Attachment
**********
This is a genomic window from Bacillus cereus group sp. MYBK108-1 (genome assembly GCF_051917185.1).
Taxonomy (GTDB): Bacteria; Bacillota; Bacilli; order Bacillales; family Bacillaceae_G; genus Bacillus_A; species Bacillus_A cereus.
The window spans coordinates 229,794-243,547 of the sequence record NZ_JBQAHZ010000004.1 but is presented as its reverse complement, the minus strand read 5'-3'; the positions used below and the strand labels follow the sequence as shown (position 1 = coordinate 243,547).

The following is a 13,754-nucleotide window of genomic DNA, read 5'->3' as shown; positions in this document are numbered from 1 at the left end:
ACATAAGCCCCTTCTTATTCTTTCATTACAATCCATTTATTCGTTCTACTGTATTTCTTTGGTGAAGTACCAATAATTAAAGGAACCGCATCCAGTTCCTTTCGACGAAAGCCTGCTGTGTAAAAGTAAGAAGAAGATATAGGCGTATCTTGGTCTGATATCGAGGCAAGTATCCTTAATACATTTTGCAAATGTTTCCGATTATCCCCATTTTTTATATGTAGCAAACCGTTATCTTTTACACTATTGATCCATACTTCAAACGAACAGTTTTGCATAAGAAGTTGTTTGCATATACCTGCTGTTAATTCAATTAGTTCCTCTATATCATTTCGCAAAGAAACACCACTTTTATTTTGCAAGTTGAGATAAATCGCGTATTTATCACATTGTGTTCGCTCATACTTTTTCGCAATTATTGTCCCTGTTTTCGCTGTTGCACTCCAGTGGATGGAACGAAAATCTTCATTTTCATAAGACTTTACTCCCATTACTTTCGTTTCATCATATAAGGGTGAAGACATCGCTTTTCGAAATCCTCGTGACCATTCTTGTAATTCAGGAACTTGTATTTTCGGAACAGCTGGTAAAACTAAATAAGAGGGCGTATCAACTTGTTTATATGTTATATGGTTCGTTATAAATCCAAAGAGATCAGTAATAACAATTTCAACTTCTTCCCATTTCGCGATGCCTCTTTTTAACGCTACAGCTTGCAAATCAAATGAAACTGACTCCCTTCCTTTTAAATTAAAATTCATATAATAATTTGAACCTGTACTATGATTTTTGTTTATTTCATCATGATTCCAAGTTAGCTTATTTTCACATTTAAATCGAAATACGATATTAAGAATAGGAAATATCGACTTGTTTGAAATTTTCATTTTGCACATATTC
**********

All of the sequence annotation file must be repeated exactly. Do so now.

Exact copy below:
This is a genomic window from Bacillus cereus group sp. MYBK108-1 (genome assembly GCF_051917185.1).
Taxonomy (GTDB): Bacteria; Bacillota; Bacilli; order Bacillales; family Bacillaceae_G; genus Bacillus_A; species Bacillus_A cereus.
The window spans coordinates 229,794-243,547 of the sequence record NZ_JBQAHZ010000004.1 but is presented as its reverse complement, the minus strand read 5'-3'; the positions used below and the strand labels follow the sequence as shown (position 1 = coordinate 243,547).

The following is a 13,754-nucleotide window of genomic DNA, read 5'->3' as shown; positions in this document are numbered from 1 at the left end:
ACATAAGCCCCTTCTTATTCTTTCATTACAATCCATTTATTCGTTCTACTGTATTTCTTTGGTGAAGTACCAATAATTAAAGGAACCGCATCCAGTTCCTTTCGACGAAAGCCTGCTGTGTAAAAGTAAGAAGAAGATATAGGCGTATCTTGGTCTGATATCGAGGCAAGTATCCTTAATACATTTTGCAAATGTTTCCGATTATCCCCATTTTTTATATGTAGCAAACCGTTATCTTTTACACTATTGATCCATACTTCAAACGAACAGTTTTGCATAAGAAGTTGTTTGCATATACCTGCTGTTAATTCAATTAGTTCCTCTATATCATTTCGCAAAGAAACACCACTTTTATTTTGCAAGTTGAGATAAATCGCGTATTTATCACATTGTGTTCGCTCATACTTTTTCGCAATTATTGTCCCTGTTTTCGCTGTTGCACTCCAGTGGATGGAACGAAAATCTTCATTTTCATAAGACTTTACTCCCATTACTTTCGTTTCATCATATAAGGGTGAAGACATCGCTTTTCGAAATCCTCGTGACCATTCTTGTAATTCAGGAACTTGTATTTTCGGAACAGCTGGTAAAACTAAATAAGAGGGCGTATCAACTTGTTTATATGTTATATGGTTCGTTATAAATCCAAAGAGATCAGTAATAACAATTTCAACTTCTTCCCATTTCGCGATGCCTCTTTTTAACGCTACAGCTTGCAAATCAAATGAAACTGACTCCCTTCCTTTTAAATTAAAATTCATATAATAATTTGAACCTGTACTATGATTTTTGTTTATTTCATCATGATTCCAAGTTAGCTTATTTTCACATTTAAATCGAAATACGATATTAAGAATAGGAAATATCGACTTGTTTGAAATTTTCATTTTGCACATATTC